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Posts posted by MarylandDave

  1. We have finally given up our resistance to a pickup truck and are buying a 2018 Ford F-150 with the 3.5L EB and max trailer package. I’m sure we could’ve managed with the Touareg but we have big aspirations for long, mountain-heavy trips and the greater capability and storage margins give us comfort. Funny, I never used to notice these things and now they are every third vehicle I see. 

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  2. 2 hours ago, BackofBeyond said:

    Yes, we really enjoyed our time exploring this area (PNW) 2 summers ago - I can see us spending more time there in the soon to be retirement phase...... but one thing I've discovered - warm/hot is very subjective - what we consider to be a warm day is downright scorching to some - . I don't remember a day out of about 14 where I thought it was warm. The PNW was if anything comfortable - but not swim temp warm. 

    AS for the NC/North GA/SE TN - about as perfect overall weather one can find. We are just west of this area. If I head south 12 miles - elevation- it is very similar. 

    I am really fond of UT - haven't spent any time in the SLC area, but all around - between UT and CO - I could spent a loooooong time.

    Adding Oregon coast to my must-see list... 

    @BackofBeyond, so true regarding comfortable temps! My wife is always cold and we’ve learned not to ask her how it feels outside. 


  3. 2 hours ago, DavidS said:

    When you put it that way, I have to promote Salt Lake City, population 200,000. Before I retired recently, I did a lot of work to recruit people to the University of Utah. My major pitch was about the collaborative scientific community, but my pitch was also was about the lifestyle in SLC as a small city. Low traffic, walkable, bikeable, 45 mins to ski areas in winter or great hiking in summer. Climate with all four seasons, but not too hot or cold in summer or winter, with very low humidity that tempers the climate extremes. It is the largest city in the state, so it has a vibrant restaurant scene as well as major cultural opportunities, including music clubs, multiple theatre groups, symphony, opera, ballet. We live in a walkable neighborhood one mile from edge of the University and one mile from the center of downtown.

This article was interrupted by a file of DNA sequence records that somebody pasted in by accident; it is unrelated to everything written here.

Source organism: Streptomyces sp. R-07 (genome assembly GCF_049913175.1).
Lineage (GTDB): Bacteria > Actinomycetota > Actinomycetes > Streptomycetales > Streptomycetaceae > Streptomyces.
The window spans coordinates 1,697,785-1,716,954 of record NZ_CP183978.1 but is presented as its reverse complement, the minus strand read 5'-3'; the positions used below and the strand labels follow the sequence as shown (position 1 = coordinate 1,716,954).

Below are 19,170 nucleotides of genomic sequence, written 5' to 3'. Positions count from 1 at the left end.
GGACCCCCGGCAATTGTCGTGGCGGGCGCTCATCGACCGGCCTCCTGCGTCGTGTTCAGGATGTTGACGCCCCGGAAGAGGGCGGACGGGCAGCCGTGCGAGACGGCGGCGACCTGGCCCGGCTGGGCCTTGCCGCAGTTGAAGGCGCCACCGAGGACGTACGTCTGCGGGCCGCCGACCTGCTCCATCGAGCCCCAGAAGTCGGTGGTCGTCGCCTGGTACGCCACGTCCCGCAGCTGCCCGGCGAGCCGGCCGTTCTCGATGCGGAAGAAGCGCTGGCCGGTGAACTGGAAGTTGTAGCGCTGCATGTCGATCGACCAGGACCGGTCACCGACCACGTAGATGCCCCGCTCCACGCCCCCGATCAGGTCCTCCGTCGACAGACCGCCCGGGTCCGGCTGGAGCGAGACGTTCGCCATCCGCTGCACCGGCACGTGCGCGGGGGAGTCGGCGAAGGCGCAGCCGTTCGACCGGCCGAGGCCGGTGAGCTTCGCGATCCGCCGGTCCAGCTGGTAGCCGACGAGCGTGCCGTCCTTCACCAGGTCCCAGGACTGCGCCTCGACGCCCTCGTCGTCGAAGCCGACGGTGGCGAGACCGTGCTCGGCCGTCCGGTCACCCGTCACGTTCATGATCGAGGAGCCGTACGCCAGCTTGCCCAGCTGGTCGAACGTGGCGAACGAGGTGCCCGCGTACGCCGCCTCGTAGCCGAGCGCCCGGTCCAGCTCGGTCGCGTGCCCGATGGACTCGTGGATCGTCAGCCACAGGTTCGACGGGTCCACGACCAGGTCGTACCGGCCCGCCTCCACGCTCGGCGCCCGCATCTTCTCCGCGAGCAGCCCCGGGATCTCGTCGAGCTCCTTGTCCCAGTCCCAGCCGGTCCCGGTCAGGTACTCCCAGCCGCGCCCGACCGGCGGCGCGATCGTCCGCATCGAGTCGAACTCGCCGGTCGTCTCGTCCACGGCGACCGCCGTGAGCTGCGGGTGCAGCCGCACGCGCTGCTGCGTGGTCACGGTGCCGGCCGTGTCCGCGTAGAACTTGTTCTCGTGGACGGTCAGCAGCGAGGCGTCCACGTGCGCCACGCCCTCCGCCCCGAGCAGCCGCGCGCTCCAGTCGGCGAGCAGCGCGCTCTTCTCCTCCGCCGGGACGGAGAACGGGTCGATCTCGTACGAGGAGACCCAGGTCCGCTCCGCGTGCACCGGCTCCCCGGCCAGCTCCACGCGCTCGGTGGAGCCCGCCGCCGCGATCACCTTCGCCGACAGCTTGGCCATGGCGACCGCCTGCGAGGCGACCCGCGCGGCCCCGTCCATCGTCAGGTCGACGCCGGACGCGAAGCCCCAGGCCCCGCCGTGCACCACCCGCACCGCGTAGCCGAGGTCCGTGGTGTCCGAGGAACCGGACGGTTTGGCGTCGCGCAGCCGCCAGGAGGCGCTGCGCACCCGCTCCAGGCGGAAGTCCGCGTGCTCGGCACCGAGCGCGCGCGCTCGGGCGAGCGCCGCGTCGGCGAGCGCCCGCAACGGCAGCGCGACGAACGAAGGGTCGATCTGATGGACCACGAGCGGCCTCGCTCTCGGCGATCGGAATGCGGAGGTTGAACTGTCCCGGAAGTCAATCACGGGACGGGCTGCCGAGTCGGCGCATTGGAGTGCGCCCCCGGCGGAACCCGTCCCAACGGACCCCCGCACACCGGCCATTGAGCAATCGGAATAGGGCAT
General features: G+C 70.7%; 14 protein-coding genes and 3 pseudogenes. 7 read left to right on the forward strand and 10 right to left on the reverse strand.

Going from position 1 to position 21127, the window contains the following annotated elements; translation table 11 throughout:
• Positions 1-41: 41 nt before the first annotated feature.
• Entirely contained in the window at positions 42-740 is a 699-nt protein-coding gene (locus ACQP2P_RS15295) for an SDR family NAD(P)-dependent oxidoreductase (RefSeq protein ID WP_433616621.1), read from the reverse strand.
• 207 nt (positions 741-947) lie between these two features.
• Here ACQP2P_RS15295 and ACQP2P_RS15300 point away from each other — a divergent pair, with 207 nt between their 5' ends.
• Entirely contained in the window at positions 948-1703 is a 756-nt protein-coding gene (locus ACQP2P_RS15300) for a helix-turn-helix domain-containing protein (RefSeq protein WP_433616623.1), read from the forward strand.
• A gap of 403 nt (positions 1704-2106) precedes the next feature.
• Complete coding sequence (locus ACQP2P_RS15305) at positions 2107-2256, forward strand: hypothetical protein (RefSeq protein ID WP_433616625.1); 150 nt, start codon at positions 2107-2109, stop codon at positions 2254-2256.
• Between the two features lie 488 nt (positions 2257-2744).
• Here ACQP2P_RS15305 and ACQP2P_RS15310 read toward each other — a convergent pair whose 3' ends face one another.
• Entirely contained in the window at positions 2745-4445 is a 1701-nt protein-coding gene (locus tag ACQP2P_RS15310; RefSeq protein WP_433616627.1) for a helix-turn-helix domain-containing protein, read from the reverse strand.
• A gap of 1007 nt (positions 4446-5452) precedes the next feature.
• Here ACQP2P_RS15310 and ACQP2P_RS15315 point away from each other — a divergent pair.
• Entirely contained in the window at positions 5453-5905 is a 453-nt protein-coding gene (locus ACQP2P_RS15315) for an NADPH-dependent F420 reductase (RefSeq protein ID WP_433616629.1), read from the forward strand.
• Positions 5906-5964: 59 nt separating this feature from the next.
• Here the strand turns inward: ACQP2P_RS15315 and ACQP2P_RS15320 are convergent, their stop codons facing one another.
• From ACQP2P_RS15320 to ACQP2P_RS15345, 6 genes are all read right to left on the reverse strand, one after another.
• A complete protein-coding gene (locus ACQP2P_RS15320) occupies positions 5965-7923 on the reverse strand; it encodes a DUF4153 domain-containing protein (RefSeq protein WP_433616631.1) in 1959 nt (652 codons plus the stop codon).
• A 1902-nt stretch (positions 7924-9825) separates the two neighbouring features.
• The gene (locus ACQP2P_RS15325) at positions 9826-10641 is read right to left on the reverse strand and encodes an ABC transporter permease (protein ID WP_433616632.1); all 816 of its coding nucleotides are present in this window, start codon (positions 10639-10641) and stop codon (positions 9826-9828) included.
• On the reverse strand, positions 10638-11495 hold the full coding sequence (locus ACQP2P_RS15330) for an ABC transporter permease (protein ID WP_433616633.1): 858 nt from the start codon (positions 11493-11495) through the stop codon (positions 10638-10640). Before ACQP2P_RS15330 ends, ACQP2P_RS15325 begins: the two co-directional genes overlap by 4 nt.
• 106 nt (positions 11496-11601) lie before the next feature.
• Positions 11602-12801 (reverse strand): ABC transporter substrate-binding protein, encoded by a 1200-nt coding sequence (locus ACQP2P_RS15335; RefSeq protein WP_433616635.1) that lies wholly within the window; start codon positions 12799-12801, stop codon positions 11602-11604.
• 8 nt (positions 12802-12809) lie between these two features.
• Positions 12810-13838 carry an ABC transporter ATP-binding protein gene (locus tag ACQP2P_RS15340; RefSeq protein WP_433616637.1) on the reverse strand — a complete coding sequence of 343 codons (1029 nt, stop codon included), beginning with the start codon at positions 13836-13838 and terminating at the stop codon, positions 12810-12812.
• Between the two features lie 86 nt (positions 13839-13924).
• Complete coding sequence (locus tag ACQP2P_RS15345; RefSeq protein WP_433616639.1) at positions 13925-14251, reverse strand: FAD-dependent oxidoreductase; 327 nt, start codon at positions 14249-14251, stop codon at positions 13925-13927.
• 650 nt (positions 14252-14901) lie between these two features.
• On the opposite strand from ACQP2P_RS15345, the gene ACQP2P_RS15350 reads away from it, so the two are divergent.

Salt Lake City is well situated as a jumping off point for camping. To the West, it is 8 hours to the Sierra Nevada mountains. To the North, it is 5 hours to Grand Teton or Yellowstone. To the East, it is 8 hours to Rocky Mountain National Park. To the South it is 5 hours to Moab, Canyonlands, Zion or Bryce. 

    Thanks @DavidS! I have spent time in SLC and think the town is awesome, though I never considered it as a place to live because of the enormous influence of the LDS. Not a criticism, just not my thing. My understanding from a friend who lived there (and loved it) is that there is a clear-cut social divide between those in the inside and those on the outside. Maybe I’m more a Park City guy? Nevertheless, you make a great case - every place you mention is on my short list.

    Big fan of your photography, by the way. Your Sedona pictures had me ready to move there!

  4. Thanks @Jim_Oker, and completely agree. I am glad I worded my post the way I did as it generated some fascinating discussion. But if I had to re-word it I would write: name a town or small city where you would choose to live as a convenient base to explore your favorite places in the west. Something with enough downtown to have a restaurant scene, neighborhoods near enough to be walkable, hiking and biking and a nice climate.

  5. I’ve very much enjoyed all of the posts here. Though my wife and I have the great parks and sights of UT/WY/MT on our bucket list, the comments regarding seasons and efforts to follow the best weather have provoked thoughts regarding our possibilities from home. It’s 11 hours north to Acadia and about the same south to St. Augustine. We should be able to find the weather we like between those two poles.